Pharmacy automation to improve healthcare outcomes

Sumit Dutta

Neo Products Group is a Melbourne based innovator, designer and manufacturer of self-service technologies.  Neo has a fast-emerging footprint in the medical device market and in automated medicine dispensing. In this article they explain the growing role of automation in healthcare.

Outpatient Pharmacy Automation


Improving affordable health outcomes is driving a significant shift in the healthcare delivery ecosystem. Care-providers are being overwhelmed by patient demand while being held increasingly accountable for patient outcomes and shrinking profit margins.

The legacy ‘one-on-one’ care delivery model must evolve to include more forms of automation such as telemedicine and kiosk-based healthcare.

Hospital pharmacies are missing out on good margin revenue opportunities because the expansion of brick-and-mortar pharmacies are cost-prohibitive, resulting in a loss of discharge and outpatient prescription drug dispensing volume.

With the well-advanced development of an automated prescription dispensing kiosk, Neo is well positioned to launch a direct-to-patient prescription delivery system that enables health systems to grow good margin revenues, while delivering higher patient satisfaction and health outcomes.

International market trends for outpatient pharmacy indicate continued growth as hospitals strive to capture more patient discharge prescriptions.  Outpatient pharmacy remains concentrated in the larger hospitals but is missing from smaller satellite or affiliate hospitals.

The lack of outpatient pharmacies at rural locations represents a further automation opportunity.

International data also suggests facilities of all sizes are planning to extend their current outpatient pharmacy services.  The strongest expansion is projected to occur in hospitals with more than 200 beds, with expanded outpatient pharmacy services driving new revenues at increasing margins.

Pharmacy automation growth in recent years has been mostly in robotic dispensing and automated pill counters. This growth is projected to continue. However, there is no installed base of automated point-of-care (POC) prescription kiosk dispensing systems. (Pharmacy Purchasing & products, “State of Pharmacy Automation”, 2015 National Survey, Sept 2015)

We believe growth in outpatient pharmacy, along with the opportunity to capture more discharge prescriptions at higher margins represents an unrealized market expansion opportunity for hospitals.

Direct-to-outpatient dispensing will extend outpatient pharmacy automation in hospitals and other health systems through a POC prescription drug dispensing kiosk that supports 24/7 hospital dispensing, provides patient convenience, increases hospital outpatient pharmacy volume, improves pharmacy efficiency and flow, reduces costs by dispensing at lower cost per prescription and drives improved health outcomes.

The opportunity is to expand hospital and health system solutions beyond inpatient pharmacy to outpatient pharmacy and establish POC direct-to-patient kiosk dispensing as the cornerstone to improved health outcomes.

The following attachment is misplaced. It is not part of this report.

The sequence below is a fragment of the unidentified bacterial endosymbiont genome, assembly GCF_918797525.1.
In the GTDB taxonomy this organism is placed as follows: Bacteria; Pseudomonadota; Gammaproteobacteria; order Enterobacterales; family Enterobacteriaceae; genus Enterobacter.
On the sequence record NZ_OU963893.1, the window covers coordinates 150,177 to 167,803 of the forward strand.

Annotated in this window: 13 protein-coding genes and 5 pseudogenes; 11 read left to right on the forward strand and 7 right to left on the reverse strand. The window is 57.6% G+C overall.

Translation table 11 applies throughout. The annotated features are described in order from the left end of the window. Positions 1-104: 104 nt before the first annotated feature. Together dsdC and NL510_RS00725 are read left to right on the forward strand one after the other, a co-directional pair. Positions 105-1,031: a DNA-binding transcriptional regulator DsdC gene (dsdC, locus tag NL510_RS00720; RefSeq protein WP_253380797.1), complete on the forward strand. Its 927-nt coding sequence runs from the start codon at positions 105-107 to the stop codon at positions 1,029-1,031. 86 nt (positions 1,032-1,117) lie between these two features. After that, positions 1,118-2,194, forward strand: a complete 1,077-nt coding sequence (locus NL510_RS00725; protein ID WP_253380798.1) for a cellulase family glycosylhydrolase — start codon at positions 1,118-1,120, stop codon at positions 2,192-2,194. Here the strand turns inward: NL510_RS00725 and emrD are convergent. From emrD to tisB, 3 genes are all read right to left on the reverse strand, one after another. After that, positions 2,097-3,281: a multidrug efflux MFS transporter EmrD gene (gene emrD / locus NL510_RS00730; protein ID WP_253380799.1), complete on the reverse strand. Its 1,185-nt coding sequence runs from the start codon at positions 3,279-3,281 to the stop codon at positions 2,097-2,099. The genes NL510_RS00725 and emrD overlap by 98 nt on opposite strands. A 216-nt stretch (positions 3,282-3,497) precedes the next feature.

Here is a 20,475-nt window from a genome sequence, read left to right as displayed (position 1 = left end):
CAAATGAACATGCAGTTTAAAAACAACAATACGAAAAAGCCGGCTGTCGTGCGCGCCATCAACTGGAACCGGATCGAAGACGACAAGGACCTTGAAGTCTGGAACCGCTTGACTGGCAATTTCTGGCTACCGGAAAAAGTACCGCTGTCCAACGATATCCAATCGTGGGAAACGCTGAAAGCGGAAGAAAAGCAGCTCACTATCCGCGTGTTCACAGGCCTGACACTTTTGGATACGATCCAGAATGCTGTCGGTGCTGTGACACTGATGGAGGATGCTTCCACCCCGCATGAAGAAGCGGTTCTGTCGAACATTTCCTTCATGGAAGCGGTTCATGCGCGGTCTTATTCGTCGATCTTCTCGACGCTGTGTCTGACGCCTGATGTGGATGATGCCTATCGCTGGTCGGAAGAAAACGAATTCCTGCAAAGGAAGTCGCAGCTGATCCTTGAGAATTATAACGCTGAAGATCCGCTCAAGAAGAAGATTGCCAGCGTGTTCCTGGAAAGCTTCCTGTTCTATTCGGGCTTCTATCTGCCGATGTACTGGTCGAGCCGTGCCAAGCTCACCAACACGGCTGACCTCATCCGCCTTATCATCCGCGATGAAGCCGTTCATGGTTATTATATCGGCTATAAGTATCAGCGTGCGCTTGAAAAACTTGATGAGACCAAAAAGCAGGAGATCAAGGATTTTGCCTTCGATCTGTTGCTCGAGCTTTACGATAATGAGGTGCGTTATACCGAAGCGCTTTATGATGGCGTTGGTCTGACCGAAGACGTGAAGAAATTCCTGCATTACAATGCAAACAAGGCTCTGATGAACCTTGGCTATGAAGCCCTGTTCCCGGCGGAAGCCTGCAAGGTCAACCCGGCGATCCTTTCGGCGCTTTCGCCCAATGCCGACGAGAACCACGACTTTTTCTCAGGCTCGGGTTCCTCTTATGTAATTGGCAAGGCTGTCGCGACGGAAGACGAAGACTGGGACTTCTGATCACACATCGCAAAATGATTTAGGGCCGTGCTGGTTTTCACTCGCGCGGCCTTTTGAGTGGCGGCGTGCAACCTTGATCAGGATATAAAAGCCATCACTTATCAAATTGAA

Automated Prescription Dispensers

International experience has demonstrated advantages in the use of remote medicine dispensing kiosks. Medicine dispensing machines have been used in hospitals and emergency services for many years and are currently being successfully used overseas.

The Canadian government recently implemented the use of dispensing machines to improve access to medicines for people living in rural and remote communities who do not otherwise have easy access to a pharmacy. These remote dispensing systems allow patients to communicate with a pharmacist, who might be located elsewhere, via videoconferencing.

These dispensing machines incorporate  touchscreen and a phone. Patients scan their script into the kiosk, establish a video link to a registered pharmacist who has full control over the dispensing process, including being able to ask questions and provide patients with advice about medicines being dispensed. 

Dispensing kiosks offer the advantage of early access to medications for both emergencies and definitive care while minimizing the need for a mail-order pharmacy or patient travel. Robotic dispensing in hospitals is now commonplace in the United Kingdom allowing staff more time to deliver direct patient are and allow for medicine optimization. This is also occurring in community pharmacy, where recent studies have shown that incorporating robotics into pharmaceutical dispensing has yielded positive results.

For example, a qualitative survey at Sunderland Royal Hospital pharmacy in 2012 suggested that a robotic dispensing machine, linked to an electronic prescribing system, not only increased efficiency but also enhanced the professional aspects of clinical pharmacy.

The United Kingdom National Health Service has also begun trialing remote dispensing machines (like those in Canada), which aim to reduce dispensary queues and improve access in remote locations.                             

Results from these trials have shown that these machines are a viable alternative to conventional pharmacies and can reduce costs but will never fully replace conventional pharmacies.

Trialing the use of machine dispensing in a small number of relevant, secure locations in communities that are not adequately served by a community pharmacy would be a very useful exercise. Such machine dispensing would be appropriately supervised and allow real-time interaction with a remote pharmacist with the range of PBS medicines being limited and based on an assessment of risk.

Machine dispensing applications can be assisted and facilitated by  system of electronic prescriptions.  In the interim, testing the feasibility and security of remote machine dispensing under Australia’s current ‘paper based’ prescription system would be worthwhile.

This article was originally posted here